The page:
Kinderhook is a Dutch village that has retained a village's size and a village's open country side in the technological age. The streets are lined with trees and many historic (and wooden) buildings remain standing. President Martin Van Buren was born here and, indeed, he was nicknamed Old Kinderhook. (It's though that the phrase "OK" may have come from abbreviating this nickname into O.K.) His home, Lindenwald, is open to the public and his French mural is of especial interest . . . for the sake of its preservation, it can only be viewed by a flashlight. Washington Irving fans will want to check out the Ichabod Crane Schoolhouse and history buffs may want to look at the Benedict Arnold House. This house (where Arnold was taken after his injury in the 1777 Battle of Burgis Heights) is privately owned, but can be seen from the street.
Hudson has Kinderhook's Dutch roots, but a few fewer presidents. Rather, Hudson was known as a center for prostitution and gambling from the late nineteenth century to just before surprise police raids in 1951. It's since cleaned up dramatically.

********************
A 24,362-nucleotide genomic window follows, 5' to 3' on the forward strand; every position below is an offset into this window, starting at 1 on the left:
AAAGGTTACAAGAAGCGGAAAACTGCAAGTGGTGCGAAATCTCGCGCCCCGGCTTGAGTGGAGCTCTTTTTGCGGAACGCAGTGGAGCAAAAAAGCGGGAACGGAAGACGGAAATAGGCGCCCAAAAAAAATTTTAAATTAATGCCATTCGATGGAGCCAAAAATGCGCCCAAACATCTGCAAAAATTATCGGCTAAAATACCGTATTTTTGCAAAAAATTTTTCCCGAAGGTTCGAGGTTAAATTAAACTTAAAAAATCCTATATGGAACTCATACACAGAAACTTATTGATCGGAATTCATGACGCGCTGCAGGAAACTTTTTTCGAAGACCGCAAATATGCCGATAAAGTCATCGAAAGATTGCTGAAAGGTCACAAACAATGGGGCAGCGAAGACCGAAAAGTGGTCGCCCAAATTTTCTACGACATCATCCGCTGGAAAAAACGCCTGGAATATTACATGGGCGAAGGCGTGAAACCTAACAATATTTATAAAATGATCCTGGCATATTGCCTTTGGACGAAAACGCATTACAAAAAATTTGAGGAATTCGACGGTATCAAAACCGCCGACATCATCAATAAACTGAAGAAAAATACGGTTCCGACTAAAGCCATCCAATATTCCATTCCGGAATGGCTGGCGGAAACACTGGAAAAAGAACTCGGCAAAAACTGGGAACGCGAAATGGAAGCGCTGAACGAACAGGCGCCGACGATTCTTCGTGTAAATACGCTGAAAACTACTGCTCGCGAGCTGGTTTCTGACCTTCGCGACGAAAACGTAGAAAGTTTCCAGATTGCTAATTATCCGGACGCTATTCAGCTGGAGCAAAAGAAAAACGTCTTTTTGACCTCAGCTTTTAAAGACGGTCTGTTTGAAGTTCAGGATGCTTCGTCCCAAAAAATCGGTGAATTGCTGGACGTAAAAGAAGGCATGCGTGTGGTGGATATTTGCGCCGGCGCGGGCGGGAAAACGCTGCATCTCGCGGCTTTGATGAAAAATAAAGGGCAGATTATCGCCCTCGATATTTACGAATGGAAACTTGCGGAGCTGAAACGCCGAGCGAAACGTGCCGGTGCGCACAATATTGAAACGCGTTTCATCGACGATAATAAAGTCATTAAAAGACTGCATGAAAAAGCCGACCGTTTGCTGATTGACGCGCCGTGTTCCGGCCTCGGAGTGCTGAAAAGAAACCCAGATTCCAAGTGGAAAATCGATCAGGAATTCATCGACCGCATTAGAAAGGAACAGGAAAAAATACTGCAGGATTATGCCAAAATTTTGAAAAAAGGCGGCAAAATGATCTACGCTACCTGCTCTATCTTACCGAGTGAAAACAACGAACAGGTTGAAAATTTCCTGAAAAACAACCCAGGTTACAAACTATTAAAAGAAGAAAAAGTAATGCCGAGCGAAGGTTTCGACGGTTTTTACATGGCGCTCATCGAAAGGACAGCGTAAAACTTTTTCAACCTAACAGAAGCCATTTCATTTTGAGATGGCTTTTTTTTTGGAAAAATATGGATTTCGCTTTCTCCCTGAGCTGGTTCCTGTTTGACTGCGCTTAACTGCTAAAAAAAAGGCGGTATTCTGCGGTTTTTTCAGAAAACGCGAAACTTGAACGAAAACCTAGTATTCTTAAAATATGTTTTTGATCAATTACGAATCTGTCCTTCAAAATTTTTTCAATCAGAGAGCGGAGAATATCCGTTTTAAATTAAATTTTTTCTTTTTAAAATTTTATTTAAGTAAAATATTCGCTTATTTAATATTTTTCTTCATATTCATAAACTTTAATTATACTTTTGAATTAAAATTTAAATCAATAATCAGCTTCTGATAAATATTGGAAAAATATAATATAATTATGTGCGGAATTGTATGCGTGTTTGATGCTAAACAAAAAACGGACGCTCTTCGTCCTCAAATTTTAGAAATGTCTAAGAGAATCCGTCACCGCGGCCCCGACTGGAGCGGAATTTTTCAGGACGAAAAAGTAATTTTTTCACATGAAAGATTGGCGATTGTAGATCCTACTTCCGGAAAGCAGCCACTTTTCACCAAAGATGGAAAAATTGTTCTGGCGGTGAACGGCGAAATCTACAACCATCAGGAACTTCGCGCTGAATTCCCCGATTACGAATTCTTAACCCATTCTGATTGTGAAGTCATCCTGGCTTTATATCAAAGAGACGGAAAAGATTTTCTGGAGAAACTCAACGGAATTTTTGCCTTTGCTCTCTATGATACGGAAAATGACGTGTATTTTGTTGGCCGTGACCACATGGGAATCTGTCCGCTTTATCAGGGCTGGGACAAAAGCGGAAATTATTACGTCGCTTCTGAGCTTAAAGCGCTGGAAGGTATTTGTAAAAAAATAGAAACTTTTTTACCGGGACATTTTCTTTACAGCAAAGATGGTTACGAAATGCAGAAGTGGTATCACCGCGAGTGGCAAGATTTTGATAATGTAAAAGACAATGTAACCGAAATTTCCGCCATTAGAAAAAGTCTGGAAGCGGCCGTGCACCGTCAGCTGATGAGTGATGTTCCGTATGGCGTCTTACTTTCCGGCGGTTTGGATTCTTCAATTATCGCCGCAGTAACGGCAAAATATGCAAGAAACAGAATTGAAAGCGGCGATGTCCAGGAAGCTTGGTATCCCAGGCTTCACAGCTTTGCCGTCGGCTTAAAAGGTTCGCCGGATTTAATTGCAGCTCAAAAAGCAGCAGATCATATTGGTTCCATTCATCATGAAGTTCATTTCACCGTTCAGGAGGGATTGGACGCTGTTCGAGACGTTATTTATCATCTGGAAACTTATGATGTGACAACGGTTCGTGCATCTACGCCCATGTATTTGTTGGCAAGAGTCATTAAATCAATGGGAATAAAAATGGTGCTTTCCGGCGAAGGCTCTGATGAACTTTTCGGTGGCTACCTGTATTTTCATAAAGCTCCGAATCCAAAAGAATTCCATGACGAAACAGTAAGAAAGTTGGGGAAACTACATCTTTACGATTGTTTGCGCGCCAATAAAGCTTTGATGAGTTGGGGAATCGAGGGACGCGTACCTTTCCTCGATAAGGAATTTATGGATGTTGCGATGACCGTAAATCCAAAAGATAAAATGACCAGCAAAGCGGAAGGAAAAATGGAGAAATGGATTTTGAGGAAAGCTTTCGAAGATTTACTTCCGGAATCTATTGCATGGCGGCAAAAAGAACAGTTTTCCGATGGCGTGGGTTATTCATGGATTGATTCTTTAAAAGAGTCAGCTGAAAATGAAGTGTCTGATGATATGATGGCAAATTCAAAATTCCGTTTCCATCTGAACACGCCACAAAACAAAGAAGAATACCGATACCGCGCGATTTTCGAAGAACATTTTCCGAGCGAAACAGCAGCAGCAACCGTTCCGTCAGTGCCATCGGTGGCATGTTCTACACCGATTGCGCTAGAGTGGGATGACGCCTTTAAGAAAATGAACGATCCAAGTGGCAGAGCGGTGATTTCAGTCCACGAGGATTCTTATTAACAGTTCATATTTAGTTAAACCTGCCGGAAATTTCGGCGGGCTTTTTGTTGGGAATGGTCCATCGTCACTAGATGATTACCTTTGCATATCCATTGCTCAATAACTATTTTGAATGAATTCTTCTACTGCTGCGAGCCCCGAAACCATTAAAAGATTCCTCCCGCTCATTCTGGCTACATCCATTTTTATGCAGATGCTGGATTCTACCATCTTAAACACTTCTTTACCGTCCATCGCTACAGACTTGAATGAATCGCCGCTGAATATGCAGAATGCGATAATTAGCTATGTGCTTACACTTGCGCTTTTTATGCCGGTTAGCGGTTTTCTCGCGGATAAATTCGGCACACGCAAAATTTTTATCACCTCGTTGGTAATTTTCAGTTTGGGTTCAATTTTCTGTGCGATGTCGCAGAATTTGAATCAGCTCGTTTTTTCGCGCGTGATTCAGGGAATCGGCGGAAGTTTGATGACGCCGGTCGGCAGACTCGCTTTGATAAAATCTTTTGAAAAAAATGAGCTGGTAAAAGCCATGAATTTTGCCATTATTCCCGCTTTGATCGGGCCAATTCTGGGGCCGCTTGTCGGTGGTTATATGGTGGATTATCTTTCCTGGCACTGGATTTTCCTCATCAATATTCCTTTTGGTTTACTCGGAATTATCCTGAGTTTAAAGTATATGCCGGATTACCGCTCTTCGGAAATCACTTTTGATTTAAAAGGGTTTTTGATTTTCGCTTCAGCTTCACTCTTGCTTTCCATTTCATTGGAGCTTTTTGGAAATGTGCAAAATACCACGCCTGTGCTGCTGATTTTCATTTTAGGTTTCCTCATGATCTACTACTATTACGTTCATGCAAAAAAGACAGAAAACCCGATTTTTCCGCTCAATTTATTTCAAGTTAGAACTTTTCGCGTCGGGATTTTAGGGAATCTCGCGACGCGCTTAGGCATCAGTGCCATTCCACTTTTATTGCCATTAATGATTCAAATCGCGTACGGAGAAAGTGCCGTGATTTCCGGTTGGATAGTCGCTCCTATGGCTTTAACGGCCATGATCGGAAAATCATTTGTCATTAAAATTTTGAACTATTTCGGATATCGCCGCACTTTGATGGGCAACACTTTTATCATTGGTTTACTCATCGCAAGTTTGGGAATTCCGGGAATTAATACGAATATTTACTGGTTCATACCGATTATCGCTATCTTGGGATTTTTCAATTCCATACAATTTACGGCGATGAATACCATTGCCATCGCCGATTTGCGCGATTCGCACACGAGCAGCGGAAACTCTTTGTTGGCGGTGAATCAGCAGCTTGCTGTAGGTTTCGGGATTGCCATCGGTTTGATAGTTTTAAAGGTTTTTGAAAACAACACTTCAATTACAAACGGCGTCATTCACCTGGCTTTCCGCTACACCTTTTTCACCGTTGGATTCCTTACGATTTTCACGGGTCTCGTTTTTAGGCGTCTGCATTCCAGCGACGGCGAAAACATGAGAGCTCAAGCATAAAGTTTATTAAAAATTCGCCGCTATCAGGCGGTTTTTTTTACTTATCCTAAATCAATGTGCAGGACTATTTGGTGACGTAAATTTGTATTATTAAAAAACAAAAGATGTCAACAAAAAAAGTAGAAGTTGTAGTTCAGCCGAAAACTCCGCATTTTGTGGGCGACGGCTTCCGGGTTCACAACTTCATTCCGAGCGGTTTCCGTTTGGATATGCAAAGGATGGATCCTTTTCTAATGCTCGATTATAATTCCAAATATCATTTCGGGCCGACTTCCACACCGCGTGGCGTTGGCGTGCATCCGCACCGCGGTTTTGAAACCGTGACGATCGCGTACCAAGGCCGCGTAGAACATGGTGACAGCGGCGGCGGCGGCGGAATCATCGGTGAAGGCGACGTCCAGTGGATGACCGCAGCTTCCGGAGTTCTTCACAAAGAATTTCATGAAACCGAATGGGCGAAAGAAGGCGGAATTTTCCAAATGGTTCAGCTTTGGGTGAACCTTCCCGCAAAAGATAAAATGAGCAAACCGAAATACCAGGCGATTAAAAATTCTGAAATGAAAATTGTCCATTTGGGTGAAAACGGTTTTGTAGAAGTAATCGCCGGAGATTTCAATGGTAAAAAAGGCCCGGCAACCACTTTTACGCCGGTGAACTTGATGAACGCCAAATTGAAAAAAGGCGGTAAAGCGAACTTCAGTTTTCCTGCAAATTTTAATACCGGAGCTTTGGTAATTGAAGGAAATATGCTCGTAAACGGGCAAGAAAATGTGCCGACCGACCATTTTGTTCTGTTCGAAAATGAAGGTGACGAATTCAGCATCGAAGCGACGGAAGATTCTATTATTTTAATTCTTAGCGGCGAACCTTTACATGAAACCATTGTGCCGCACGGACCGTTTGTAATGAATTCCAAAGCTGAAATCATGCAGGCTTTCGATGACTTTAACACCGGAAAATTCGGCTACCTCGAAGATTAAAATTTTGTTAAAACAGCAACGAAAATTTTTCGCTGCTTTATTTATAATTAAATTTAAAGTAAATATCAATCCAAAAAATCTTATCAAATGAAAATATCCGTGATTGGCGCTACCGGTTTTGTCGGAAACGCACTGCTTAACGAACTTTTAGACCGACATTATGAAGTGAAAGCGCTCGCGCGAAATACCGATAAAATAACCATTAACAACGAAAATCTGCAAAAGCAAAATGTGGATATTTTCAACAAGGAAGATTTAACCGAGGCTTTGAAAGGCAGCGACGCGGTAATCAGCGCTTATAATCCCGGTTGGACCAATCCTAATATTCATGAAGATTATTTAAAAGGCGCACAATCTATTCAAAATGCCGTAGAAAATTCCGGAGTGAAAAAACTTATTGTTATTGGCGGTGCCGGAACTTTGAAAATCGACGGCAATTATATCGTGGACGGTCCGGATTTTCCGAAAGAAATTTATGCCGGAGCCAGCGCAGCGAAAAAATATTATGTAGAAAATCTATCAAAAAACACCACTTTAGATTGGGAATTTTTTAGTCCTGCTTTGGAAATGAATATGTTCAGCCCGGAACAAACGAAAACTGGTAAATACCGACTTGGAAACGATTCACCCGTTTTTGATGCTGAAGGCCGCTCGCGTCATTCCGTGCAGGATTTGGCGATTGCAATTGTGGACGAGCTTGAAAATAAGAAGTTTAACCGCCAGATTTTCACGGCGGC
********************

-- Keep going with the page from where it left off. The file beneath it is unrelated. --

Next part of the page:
What is Hudson best known for now? Antiques. Warren Street is a haven for antique shops and antique dealers. The would-be antique collector would be best advised to start in the Hudson Antiques Center and explore from there.
You may also want to look at the American Museum of Firefighting, adjacent to the city's retirement home for firefighters. There is no greater collection of firefighting equipment in the United States. Olana is a stranger attraction, a Persian-style castle in New England, furnished appropriately with Persian rugs, furniture, and art.
Kinderhook is about 20 miles east of Albany on I-90 and Hudson is 10 miles north of Kinderhook on Route 9. For more information about their attractions, check out the links on the left-hand side.